I do editing work when I'm not pounding away at the keyboard on my own stuff, and have become something of an expert on cookbooks. As I've noted before, cookbook writing and editing is a very specialized area with a lot of stylistic quirks, and a lot of copy editors won't touch them. But I will. Partly because I like to think about food.

I've recently done a few projects for a publisher that involved reader-submitted recipes. These were a particular chore from an editorial point of view, because the people sending these in are not familiar with the style guidelines (nor should they be expected to be), and thus the editors ought to have rewritten everything to fit the standards of the books. Ought to have.

But I learned a few things about food, and people, and I thought I might share my thoughts with you. So here are the top -- oh, shall we say 10? -- 10 things I learned doing cookbooks with recipes from the common folk.

1. You people love cheese. I mean you love cheese. These books had so much cheese in them that they should come with a bottle of Lipitor.  Even the chapters of vegetarian dishes and vegetable side dishes were loaded with cheese.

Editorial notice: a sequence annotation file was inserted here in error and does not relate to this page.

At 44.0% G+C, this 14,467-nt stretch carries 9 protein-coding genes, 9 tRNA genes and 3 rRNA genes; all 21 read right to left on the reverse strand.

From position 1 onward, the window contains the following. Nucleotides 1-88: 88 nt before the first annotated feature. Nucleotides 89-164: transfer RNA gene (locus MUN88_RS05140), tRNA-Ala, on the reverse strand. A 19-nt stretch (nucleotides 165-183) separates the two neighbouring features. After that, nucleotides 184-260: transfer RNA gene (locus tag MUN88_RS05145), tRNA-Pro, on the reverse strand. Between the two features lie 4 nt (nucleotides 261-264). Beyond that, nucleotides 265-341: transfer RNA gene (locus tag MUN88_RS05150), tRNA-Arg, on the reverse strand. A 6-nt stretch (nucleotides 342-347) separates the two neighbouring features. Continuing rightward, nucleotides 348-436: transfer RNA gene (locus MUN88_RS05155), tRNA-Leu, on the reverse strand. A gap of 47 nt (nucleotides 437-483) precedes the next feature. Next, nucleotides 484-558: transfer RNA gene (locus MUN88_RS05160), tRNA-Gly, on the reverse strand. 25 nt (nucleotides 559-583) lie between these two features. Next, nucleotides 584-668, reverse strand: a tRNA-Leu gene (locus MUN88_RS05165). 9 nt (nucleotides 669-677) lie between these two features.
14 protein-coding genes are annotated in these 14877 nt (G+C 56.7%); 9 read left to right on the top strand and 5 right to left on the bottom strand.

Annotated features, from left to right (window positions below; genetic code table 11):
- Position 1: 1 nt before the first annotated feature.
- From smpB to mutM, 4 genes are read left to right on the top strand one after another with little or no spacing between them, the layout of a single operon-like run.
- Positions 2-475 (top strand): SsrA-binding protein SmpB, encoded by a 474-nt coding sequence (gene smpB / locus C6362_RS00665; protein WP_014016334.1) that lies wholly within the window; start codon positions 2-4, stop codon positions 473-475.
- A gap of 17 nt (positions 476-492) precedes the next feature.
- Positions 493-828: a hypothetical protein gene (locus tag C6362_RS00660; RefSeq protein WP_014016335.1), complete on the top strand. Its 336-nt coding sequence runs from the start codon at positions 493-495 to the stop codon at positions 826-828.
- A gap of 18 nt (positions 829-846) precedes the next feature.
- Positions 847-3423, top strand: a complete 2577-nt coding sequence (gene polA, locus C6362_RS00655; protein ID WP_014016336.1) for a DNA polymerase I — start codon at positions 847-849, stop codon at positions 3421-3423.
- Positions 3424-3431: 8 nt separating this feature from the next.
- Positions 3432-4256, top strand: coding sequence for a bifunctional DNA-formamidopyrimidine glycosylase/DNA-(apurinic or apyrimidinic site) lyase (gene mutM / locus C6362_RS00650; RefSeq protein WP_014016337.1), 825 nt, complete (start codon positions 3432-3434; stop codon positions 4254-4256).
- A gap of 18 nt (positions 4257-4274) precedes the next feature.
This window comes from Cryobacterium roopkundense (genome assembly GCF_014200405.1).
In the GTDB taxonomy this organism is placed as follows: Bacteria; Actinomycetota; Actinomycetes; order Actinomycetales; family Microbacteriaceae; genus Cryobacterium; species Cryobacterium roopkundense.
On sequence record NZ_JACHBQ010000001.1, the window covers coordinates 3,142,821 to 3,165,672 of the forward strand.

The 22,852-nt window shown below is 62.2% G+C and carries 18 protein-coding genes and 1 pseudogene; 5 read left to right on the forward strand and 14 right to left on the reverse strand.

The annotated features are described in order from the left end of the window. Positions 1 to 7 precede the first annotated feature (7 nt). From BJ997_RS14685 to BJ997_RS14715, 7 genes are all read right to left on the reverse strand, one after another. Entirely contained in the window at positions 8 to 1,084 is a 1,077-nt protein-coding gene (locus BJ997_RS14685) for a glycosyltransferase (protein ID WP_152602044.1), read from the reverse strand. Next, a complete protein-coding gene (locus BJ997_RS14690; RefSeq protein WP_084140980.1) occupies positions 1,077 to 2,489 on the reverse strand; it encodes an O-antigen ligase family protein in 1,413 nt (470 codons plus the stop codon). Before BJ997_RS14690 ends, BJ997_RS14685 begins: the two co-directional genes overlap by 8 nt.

2. And not just cheese. "Cheese Product."
3. I'm glad to know some classic first names are still popular away from New York. People around here name their children Efram and Fisher and Cortlandt -- and that's just the girls. I'm glad that there are still Jans and Cathys and Jills out there. It feels like there's still a vast and untapped vein of sanity in the nation's culture.

4. And it's almost entirely Jans and Cathys and Jills who are sending in the recipes. Oh, you may get a Bob or a Jack somewhere in there, especially if there are sections on grilling, but by and large the women are still doing the cooking. I say with admiration for them, as a home cook myself, and just an observational thing. We're not judging here.